Michael Hopkins, a frequent collaborator of filmmaker Peter Jackson, was killed in a rafting accident in New Zealand, police said.
The Oscar-winning sound editor, 53, drowned Sunday in the Waiohine River on New Zealand's North Island, the BBC reported. Two people with him survived after all three were ejected from the raft in a fast-flowing eddy, the report said.
Hopkins won Academy Awards for his work on "The Lord of the Rings: The Two Towers" in 2003 and "King Kong" in 2006. Both were big-screen epics Jackson directed. Hopkins also collaborated with Jackson on the movies "Braindead,""Heavenly Creatures,""The Frighteners,""The Lord of the Rings: The Fellowship of the Ring" and "The Lord of the Rings: The Return of the King."
Hopkins' other film credits included "Blade Runner," "Superman," "Octopussy" and "Transformers."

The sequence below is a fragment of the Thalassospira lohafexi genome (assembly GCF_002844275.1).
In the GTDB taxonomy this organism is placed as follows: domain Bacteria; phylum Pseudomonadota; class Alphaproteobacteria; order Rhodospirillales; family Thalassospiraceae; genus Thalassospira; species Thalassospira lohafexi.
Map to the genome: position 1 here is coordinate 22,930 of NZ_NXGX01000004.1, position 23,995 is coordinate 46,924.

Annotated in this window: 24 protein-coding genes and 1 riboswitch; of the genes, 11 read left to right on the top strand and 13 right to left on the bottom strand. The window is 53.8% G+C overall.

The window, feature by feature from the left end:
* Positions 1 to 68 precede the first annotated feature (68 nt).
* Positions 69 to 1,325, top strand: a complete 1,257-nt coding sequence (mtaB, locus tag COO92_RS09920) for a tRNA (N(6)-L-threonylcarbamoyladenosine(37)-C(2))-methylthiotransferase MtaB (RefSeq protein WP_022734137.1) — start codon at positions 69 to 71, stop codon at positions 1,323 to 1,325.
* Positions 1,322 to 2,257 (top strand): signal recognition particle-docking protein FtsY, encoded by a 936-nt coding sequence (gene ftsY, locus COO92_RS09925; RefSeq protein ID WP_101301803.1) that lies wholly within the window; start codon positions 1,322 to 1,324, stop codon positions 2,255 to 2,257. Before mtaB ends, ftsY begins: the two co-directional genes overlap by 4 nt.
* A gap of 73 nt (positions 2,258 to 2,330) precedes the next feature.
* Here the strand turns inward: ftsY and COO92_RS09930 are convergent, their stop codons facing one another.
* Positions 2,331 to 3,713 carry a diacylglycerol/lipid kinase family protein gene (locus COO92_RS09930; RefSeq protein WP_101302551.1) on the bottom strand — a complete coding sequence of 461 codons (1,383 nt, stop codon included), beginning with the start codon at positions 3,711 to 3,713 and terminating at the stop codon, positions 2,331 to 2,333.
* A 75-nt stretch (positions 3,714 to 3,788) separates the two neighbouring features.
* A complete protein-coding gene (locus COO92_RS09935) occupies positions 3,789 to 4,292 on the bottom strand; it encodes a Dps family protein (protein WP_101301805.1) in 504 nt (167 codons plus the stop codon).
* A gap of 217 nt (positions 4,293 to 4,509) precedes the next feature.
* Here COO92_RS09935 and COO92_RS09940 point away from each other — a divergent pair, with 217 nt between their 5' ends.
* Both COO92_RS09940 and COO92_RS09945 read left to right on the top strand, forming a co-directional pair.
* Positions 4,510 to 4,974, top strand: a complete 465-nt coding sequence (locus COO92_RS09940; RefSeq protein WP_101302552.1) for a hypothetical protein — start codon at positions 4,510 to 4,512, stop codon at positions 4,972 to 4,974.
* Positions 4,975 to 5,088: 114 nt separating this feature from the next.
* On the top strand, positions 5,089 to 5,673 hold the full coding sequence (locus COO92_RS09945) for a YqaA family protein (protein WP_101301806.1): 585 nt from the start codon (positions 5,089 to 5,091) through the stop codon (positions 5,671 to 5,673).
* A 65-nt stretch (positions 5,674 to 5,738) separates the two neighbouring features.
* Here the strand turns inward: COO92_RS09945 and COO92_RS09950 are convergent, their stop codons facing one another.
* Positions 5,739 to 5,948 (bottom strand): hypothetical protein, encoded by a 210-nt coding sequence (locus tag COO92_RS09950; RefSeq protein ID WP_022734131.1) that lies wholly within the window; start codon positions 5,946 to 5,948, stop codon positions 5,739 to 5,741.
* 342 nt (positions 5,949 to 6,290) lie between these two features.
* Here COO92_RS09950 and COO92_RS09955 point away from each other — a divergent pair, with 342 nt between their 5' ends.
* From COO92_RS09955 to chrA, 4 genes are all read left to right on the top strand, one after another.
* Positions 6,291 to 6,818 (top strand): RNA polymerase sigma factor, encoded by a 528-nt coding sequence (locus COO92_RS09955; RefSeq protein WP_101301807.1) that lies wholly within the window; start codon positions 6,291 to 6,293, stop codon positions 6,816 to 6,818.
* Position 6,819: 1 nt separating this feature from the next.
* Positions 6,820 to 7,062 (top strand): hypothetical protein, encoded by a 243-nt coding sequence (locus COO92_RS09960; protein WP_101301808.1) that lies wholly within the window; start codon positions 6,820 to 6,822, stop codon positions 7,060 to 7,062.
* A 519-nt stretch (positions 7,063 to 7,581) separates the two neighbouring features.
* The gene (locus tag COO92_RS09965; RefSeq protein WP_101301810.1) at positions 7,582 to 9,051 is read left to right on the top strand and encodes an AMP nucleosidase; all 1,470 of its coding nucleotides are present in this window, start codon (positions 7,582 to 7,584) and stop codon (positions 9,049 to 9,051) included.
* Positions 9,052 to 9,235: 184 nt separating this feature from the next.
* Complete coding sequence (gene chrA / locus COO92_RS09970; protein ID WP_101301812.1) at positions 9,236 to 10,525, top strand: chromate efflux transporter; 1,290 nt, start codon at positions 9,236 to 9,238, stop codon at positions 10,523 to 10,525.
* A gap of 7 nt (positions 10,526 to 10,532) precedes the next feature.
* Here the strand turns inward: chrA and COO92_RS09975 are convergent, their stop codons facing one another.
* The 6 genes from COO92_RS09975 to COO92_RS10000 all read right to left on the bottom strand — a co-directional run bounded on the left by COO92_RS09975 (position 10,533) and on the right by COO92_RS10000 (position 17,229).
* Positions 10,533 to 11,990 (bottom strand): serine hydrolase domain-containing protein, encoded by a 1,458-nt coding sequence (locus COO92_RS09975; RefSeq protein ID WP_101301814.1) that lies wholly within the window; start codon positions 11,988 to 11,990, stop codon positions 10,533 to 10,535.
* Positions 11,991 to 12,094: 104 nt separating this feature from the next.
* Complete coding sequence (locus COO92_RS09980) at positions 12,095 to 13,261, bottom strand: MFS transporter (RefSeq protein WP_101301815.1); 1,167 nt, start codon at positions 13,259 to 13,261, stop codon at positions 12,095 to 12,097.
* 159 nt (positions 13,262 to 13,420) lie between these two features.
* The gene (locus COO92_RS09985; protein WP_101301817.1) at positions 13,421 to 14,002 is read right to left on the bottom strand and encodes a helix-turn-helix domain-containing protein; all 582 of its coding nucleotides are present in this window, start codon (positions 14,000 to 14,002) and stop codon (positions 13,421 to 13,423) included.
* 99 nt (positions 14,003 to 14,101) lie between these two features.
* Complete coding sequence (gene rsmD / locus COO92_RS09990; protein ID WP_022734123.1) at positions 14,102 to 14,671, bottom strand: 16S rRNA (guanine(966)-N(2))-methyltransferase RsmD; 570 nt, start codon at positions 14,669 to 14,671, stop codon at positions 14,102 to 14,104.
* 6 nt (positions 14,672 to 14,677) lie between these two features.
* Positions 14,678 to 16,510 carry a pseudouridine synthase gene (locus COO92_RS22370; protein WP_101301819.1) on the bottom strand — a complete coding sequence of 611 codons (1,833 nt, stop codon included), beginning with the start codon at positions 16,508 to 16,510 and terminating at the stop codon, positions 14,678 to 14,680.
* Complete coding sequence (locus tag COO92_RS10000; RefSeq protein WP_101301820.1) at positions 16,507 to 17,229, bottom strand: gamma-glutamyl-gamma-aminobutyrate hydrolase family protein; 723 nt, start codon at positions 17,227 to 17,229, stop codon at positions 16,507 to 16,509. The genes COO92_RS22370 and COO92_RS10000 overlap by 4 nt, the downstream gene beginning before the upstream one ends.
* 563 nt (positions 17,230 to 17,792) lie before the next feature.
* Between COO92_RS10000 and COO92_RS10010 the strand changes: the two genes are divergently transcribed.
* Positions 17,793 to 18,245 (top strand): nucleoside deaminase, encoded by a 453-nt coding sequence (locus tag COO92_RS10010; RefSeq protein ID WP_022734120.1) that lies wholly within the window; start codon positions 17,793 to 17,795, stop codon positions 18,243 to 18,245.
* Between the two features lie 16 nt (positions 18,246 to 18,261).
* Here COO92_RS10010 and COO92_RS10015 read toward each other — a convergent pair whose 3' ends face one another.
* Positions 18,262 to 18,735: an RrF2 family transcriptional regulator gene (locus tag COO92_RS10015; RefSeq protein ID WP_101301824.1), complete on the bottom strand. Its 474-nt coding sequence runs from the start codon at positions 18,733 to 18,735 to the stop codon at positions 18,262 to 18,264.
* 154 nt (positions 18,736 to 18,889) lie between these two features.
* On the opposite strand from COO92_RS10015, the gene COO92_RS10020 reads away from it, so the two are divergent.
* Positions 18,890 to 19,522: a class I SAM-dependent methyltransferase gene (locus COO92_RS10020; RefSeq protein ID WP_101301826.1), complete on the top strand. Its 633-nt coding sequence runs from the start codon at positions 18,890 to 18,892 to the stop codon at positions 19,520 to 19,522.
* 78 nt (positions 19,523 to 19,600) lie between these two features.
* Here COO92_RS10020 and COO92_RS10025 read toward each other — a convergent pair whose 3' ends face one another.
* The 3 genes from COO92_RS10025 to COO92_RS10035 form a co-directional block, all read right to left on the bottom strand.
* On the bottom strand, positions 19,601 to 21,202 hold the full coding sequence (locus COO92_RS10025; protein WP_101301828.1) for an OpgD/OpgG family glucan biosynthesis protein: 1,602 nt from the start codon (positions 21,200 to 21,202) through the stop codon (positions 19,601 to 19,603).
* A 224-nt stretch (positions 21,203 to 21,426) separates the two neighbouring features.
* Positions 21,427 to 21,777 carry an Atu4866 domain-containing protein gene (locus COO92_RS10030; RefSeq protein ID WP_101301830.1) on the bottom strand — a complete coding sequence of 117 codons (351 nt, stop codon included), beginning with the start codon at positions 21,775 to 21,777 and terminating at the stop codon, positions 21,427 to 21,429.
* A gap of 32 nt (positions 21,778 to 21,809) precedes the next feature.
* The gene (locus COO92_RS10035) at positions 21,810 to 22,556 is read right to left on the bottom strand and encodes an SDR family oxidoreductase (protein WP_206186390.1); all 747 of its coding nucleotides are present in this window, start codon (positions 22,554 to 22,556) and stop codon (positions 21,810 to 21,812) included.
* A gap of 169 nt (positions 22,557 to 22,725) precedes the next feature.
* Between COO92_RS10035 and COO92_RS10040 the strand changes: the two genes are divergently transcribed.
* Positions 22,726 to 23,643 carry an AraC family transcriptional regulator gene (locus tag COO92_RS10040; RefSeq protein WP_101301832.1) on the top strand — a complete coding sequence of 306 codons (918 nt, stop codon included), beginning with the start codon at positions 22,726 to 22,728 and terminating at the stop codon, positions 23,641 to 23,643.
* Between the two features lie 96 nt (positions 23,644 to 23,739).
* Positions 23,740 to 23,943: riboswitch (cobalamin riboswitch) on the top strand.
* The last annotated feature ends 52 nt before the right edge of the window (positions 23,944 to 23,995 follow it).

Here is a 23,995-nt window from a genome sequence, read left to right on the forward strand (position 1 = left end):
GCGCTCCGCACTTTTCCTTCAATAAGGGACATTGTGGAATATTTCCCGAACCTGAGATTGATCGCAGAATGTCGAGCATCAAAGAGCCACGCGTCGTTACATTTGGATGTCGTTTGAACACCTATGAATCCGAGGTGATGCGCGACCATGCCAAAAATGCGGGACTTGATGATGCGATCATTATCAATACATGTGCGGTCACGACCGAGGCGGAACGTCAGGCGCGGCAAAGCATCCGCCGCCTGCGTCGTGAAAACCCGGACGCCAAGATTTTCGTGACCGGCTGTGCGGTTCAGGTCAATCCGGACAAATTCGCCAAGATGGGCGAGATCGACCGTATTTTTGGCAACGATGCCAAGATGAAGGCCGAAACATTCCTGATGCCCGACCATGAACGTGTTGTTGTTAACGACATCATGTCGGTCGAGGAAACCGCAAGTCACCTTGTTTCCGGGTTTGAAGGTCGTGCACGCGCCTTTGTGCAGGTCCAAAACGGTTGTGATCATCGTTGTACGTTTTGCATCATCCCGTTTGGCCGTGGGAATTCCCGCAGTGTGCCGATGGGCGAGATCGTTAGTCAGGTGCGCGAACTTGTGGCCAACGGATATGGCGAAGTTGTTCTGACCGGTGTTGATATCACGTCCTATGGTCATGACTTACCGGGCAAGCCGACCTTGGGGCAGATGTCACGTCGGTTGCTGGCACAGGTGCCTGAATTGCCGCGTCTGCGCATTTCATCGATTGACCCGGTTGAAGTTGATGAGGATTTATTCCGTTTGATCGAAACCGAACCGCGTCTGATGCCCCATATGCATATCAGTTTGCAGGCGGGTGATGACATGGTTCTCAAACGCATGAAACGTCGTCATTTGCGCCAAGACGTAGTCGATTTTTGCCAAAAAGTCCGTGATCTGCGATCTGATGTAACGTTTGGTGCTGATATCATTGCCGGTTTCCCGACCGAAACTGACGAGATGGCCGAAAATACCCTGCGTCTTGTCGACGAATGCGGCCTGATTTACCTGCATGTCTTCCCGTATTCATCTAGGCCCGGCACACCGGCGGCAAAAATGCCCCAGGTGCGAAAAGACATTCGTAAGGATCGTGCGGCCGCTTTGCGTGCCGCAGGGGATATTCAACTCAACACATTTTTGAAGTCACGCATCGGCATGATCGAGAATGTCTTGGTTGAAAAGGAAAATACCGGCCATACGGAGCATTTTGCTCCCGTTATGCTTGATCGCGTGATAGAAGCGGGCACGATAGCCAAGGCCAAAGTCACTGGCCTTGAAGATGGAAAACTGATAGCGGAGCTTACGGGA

The New Zealand Herald said a family celebration of Hopkins' life is planned for Thursday.
New Zealand's News One quoted Jackson as saying he and his fellow producers -- Fran Walsh, Philippa Boyens, Caro Cunningham and Zane Weiner -- are "deeply shocked and saddened to learn of the tragic death" of Hopkins.
"I know I can speak for the many actors, directors, production and post-production crew who were lucky enough to work with Mike, in saying that he will be terribly missed," Jackson said.
"Mike was an extraordinarily talented sound designer, editor and supervisor and thoroughly deserving multiple Oscar winner. Under his guidance, New Zealand became recognized as one of the leading hubs of post-production sound in the world."
Jackson went on to call the sound expert "a very genuine, caring and warm-hearted guy with a great sense of humor."
"We are all mourning his passing -- his family, his friends and colleagues are in our thoughts," he said.
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